What Really Happens When You Reuse Your Tissue

You may be guilty of this. While at home in bed suffering from a bad cold, you find yourself clinging onto the same crumpled tissue for days like a new-found security blanket. A little gross? Maybe. But it can't be too terrible right? After all, our grandparents carried handkerchiefs around in their pockets like we do with our cellphones. But with all those germs spread onto that tissue from sneezing and coughing, can reusing it keep us from getting well?

As it turns out, your new 'security blanket' is just that, and not as detrimental to your road to recovery as you might have thought. Mia Finkelston, M.D., a family physician with LiveHealthOnline, tells The Healthy, "Some viruses can last on counter tops and other surfaces for more than seven days and used tissues may hold the same risk," she explains. "But their ability to cause an infection reduces rapidly and the germs don't often survive longer than 24 hours."

There are other infection threats to consider

You can breathe a sigh of relief knowing your reused tissue isn't likely to prolong your sickness, but there are other infection threats to consider. When you have been sneezing or coughing into your tissue, the germs can spread onto your hands making the surfaces you touch a prime spot for harmful germs to sit and wait to infect their next unknowing victim.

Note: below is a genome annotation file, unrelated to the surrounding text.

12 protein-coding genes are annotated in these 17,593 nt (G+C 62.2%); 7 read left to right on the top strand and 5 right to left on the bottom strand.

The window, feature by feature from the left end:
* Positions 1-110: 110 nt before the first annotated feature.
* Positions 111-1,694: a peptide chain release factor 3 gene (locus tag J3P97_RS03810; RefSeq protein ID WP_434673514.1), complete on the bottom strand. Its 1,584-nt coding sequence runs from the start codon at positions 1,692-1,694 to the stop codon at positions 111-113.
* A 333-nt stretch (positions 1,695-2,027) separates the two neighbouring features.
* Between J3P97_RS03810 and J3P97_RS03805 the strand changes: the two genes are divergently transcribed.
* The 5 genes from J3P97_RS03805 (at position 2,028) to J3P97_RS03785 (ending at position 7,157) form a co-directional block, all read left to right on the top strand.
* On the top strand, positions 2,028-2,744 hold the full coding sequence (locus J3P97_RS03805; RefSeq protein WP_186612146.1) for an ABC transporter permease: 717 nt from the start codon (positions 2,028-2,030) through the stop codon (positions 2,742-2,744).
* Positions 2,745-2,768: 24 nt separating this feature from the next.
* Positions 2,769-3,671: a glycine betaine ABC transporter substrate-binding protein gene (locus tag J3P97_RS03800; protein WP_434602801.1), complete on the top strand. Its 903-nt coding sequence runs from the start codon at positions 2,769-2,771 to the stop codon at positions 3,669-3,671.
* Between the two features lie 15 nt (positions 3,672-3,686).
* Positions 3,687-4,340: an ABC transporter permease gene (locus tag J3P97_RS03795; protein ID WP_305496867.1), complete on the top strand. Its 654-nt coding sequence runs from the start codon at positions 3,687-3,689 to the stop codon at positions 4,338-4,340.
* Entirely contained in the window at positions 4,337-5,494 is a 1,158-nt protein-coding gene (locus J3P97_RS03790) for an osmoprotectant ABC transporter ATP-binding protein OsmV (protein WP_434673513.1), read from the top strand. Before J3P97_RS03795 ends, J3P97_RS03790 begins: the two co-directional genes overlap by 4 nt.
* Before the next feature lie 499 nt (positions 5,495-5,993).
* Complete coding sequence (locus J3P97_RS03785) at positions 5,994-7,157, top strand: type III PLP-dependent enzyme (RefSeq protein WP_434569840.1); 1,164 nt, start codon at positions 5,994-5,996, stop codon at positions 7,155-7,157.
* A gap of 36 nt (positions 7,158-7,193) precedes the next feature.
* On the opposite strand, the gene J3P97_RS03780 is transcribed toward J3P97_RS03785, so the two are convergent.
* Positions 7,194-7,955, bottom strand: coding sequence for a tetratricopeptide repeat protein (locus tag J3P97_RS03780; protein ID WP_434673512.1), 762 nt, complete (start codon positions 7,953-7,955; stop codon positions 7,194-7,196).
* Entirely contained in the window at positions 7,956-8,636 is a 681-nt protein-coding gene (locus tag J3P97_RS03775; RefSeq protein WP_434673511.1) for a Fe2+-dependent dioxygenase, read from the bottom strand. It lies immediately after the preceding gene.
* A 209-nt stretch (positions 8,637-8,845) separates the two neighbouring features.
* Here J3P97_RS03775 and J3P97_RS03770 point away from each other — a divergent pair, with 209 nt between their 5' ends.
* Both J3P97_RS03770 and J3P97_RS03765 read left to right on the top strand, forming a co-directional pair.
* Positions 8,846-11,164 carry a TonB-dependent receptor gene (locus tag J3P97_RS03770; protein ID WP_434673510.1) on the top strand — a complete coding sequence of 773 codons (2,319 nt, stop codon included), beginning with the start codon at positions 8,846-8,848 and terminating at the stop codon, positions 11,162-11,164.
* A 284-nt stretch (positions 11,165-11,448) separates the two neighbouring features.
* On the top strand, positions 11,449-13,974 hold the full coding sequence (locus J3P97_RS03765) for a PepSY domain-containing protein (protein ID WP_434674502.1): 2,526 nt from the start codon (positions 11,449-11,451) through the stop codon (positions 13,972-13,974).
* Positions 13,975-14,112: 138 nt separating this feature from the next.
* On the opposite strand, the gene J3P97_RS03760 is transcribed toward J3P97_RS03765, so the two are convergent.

So if you are using a tissue, old or new, make sure to wash your hands often. Samuel N. Grief, M.D., medical director at CVS Health in Chicago, shares with Everyday Health, "Hand-washing is the best way to prevent colds and other respiratory and infectious diseases that are transmitted by hand to mouth or hand to nose and eye contact." He goes on to remind us of the value of soap. "Soap acts as a vehicle to trap the germs that are loosened by the act of rubbing your hands together under water. These germs can then be rinsed away by the water," says Grief. 

Being sick is never fun. And the battle towards recovery may feel long and foggy from sleepless nights, medicines, and the stress of wondering how you can possibly catch up with that ever-growing workload that's waiting like a gift for being back on your feet. So don't beat yourself up for reusing that grimy tissue — just wash your hands after.